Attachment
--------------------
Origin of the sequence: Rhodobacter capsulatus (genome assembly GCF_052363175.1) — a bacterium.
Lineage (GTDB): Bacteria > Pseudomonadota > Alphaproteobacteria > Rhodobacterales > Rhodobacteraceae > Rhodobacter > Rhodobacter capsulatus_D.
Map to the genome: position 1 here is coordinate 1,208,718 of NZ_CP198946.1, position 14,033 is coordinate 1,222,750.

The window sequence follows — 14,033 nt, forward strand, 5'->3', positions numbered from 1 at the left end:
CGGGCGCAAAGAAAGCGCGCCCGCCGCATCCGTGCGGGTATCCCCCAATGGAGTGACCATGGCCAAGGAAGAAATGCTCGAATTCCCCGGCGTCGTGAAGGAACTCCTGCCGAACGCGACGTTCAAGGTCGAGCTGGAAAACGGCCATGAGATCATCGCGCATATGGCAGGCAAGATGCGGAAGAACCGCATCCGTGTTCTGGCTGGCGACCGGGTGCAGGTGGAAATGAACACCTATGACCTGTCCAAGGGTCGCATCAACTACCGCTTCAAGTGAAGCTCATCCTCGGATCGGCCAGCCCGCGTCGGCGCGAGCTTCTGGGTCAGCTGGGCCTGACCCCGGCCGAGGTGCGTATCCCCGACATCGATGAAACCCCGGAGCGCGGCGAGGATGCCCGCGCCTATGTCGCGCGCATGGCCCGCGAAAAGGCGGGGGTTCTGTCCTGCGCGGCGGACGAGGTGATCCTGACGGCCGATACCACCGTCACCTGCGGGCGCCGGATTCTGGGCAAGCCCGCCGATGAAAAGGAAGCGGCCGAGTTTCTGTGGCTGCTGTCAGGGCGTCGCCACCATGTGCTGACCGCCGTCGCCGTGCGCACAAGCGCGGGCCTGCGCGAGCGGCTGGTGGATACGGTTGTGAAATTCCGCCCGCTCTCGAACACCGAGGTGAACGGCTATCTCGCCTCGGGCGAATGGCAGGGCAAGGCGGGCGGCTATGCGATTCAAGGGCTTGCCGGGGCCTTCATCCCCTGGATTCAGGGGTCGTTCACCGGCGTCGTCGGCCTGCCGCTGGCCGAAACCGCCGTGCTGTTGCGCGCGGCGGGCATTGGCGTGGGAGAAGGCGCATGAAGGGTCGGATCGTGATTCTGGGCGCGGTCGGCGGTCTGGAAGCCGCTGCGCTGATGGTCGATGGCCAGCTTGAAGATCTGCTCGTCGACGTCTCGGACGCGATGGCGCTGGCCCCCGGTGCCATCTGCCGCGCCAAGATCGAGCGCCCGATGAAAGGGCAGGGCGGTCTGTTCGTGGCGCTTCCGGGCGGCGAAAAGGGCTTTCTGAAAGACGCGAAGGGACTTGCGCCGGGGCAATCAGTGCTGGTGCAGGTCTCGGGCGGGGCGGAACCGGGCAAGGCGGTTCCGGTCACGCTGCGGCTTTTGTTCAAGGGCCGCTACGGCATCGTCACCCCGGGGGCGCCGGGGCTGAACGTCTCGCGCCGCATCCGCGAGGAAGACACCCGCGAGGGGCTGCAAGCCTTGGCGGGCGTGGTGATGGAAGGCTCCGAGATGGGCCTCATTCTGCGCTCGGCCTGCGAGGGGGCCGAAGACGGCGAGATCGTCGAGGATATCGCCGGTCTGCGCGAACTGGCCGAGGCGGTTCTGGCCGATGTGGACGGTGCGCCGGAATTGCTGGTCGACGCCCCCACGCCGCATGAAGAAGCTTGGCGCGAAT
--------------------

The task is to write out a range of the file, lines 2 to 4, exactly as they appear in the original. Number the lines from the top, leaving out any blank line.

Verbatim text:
Lineage (GTDB): Bacteria > Pseudomonadota > Alphaproteobacteria > Rhodobacterales > Rhodobacteraceae > Rhodobacter > Rhodobacter capsulatus_D.
Map to the genome: position 1 here is coordinate 1,208,718 of NZ_CP198946.1, position 14,033 is coordinate 1,222,750.

The window sequence follows — 14,033 nt, forward strand, 5'->3', positions numbered from 1 at the left end: